Kazakh equity - a bet on the steppes

By bne IntelliNews June 18, 2007

Graham Stack in Berlin -

A backwater in an otherwise vibrant economy, Kazakh equities have taken off in the last two years and are outperforming Russia's RTS so far this year. Some local companies have finally seen the value of listing their shares and improving corporate governance, but there is still a long way to go.

A growing number of large public offerings and M&A deals have seen investors buy more than $6.5bn worth of Kazakhstan-related equities between 2005 and 2007. These included high-profile placements of natural resources producers - KazMunaiGaz E&P, Kazakhmys and KazakhGold - as well as banks Kazkommertsbank and Halyk Bank.

This year looks set to deliver a new wave of IPOs and secondary offerings, especially among Kazakh banks: surging loan growth has made them thirsty for capital to satisfy regulatory requirements. And the acquisitions of such companies as PetroKazakhstan, Nelson Resources and UrAsia Energy have underlined the strategic interest in Kazakh assets and confirmed valuations, which have soared as foreign direct investment (FDI) reached $12bn in 2006.

The interest in Kazakh equity is underpinned by the booming economy and a set of sparkling numbers. According to the most recent data, released in the middle of June, real GDP growth will hit a whopping 9.7% by the end of this year, inflation will come in at a respectable 8-8.5%, and the budget deficit is forecast to be a manageable $1bn, or only 2.2% of GDP.

The growth of the equity market has got to the point where investment banks in Moscow have started to track it. And Moscow-based Aton Capital is the first with an index, the Aton Kazakhstan Equity Index, which was launched in April.

"We believe that natural resource wealth, rapid economic growth, and political stability have earned Kazakhstan a permanent place on the radar screens of major emerging market investors globally," declares Aton's Julia Bushueva.

Aton's Kazakhstan Equity Index tracks the performance of the top-10 stocks of Kazakh-related companies, currently with an aggregate market capitalization in excess of $38.1bn. And as of April, the index is proudly outperforming Russia's RTS Index. The Kazakh index's stronger performance is related to the smaller weighting it gives to oil stocks, Bushueva explains. Oil and gas stocks constitute only 23% of the Kazakhstan index, but 50% of RTS, so negative tendencies in the sector have had a smaller impact on the performance of the index. Instead, the index has gained substantial support from copper giant Kazakhmys (up 14% in the year to date, constituting 30% of the index) and Kazakhtelecom (up 16%, 10% of the index).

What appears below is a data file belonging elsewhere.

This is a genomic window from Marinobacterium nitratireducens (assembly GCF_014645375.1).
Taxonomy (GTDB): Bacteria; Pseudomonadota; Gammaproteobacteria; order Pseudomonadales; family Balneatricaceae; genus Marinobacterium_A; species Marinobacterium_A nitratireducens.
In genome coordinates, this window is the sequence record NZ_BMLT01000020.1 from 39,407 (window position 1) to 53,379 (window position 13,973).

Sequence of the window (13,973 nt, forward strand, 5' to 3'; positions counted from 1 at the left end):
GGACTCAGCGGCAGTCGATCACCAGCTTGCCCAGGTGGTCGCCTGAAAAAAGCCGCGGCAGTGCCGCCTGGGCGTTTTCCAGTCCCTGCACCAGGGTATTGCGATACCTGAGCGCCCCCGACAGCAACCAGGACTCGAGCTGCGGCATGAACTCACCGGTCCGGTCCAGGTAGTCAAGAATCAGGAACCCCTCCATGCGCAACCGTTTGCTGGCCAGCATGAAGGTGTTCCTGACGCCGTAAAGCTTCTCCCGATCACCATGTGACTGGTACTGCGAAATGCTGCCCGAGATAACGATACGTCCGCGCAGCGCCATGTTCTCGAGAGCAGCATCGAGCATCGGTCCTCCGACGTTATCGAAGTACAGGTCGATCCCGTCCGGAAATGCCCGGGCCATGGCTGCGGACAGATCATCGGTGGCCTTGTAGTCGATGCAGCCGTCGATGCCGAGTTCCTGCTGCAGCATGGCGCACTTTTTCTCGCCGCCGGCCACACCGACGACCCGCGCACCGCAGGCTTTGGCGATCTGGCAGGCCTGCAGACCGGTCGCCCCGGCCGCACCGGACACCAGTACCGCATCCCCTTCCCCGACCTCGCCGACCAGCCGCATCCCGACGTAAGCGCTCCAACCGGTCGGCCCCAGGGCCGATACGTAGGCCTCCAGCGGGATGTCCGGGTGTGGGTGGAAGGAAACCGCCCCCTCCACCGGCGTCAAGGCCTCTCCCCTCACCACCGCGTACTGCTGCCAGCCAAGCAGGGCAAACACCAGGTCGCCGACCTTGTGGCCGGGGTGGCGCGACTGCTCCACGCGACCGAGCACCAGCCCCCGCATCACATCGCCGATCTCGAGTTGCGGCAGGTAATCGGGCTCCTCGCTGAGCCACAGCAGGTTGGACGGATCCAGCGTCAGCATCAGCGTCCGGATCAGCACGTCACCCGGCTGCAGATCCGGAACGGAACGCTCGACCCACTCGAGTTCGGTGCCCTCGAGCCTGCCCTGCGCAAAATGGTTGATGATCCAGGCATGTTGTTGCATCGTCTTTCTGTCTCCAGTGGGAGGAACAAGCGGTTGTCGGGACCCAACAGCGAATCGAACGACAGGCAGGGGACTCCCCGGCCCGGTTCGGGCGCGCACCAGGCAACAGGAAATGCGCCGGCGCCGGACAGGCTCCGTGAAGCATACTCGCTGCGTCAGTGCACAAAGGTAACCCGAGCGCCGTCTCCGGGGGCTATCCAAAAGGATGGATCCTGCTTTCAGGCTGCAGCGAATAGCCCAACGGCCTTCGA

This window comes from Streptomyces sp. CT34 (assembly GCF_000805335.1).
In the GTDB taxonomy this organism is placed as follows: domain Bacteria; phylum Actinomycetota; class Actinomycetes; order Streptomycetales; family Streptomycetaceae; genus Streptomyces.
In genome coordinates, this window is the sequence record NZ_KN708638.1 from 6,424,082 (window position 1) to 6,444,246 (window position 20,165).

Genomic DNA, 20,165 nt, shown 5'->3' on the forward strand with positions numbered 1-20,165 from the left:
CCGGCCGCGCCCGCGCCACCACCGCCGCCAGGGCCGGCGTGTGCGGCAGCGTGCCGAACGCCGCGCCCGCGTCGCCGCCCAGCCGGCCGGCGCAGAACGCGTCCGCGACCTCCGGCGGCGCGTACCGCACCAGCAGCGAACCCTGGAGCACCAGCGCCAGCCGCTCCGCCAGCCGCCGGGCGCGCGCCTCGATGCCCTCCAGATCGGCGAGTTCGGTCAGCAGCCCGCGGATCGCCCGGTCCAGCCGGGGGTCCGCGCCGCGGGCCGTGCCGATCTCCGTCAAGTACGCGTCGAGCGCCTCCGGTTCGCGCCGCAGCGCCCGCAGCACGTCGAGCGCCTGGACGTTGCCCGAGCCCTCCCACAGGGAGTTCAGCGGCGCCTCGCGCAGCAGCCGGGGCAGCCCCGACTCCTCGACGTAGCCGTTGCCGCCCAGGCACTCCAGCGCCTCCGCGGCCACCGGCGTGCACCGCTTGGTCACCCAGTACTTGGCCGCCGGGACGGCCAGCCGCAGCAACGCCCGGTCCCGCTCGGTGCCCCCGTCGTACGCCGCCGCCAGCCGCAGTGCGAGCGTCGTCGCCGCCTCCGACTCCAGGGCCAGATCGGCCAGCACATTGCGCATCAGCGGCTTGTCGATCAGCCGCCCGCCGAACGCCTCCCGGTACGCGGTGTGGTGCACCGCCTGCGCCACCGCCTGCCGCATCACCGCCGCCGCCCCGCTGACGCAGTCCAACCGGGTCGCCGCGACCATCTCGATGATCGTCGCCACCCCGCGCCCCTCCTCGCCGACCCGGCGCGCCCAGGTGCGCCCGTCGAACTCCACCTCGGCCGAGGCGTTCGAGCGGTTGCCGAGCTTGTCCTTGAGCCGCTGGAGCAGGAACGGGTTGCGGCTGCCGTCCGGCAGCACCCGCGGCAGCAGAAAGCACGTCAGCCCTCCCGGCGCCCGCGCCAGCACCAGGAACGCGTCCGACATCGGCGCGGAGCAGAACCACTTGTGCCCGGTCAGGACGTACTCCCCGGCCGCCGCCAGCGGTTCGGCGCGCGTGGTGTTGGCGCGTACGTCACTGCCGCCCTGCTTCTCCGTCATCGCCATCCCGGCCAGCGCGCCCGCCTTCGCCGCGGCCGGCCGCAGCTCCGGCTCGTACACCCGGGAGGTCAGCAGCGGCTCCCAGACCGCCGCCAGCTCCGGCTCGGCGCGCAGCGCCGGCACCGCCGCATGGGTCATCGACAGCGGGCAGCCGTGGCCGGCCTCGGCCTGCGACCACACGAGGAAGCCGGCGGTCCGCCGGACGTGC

The investment case

"The key to the Kazakh investment case is that oil output is set to double or triple in the next 10 years, far outstripping production growth in Russia, where reserves are far less easily accessible," says Alfa Bank's Rinat Gainoulline.

In contrast to Russia, the development of Kazakhstan's massive reserves of oil, gas, gold and other commodities is only just beginning. That makes it both a natural resource play and a growth story. The country's long reserve life for key commodities suggests a strong forward growth outlook, but also implies continued need for outside investment.

Kazakhstan has a second advantage over Russia: "A number of reform initiatives in the banking sector, pension system and other key policy areas, were implemented well ahead of Russia and thus laid the foundation for sustained economic growth," says Aton's Bushueva.

Alfa's Gainoulline agrees. "At an early stage, international experts were engaged to create a new streamlined financial system for Kazakhstan. This means that windfall revenues from oil are now being channelled mostly by private banks operating more efficiently than the state banks that dominate in Russia. And sweeping early reform of the pension system has resulted in $9bn now under private management," he says.

Gainouilline reckons Kazakh banks are now set to "globalise:" increasing domestic demand for consumer crediting is being met by aggressive foreign borrowing. This could constitute a risk, but an important factor in the success of the Kazakh financial system to date has been, "the intelligent and farsighted financial supervision that has ratcheted up reserve requirements to keep pace with banking growth."

An efficient financial sector bodes well for diversification away from a commodities economy. But Gainouilline sees two main threats on the horizon.

One is political: cracks appearing in Kazakhstan's elite could lead to political instability. Hikes in government spending, especially on infrastructural spending, could fuel corruption and wastefulness, and threaten macroeconomic stability.

The second threat is the lack of people in this nation of only 15m souls. Kazakhstan might lack the human resources to diversify successfully. The obvious answer is to invest windfall revenues in education, but the time lag for investment in education to mature demands political foresight, which corruption and populism could undermine.

The great unknown is what impact its vast neighbour China will have on Kazakhstan's development. China has very concrete plans: to use Kazakhstan as node in the transport corridor planned to shorten routes to Europe. This promises large-scale investments in road and rail. Transforming transit routes on this scale could help accelerate Kazakhstan towards its destination of diversification in a very real sense.

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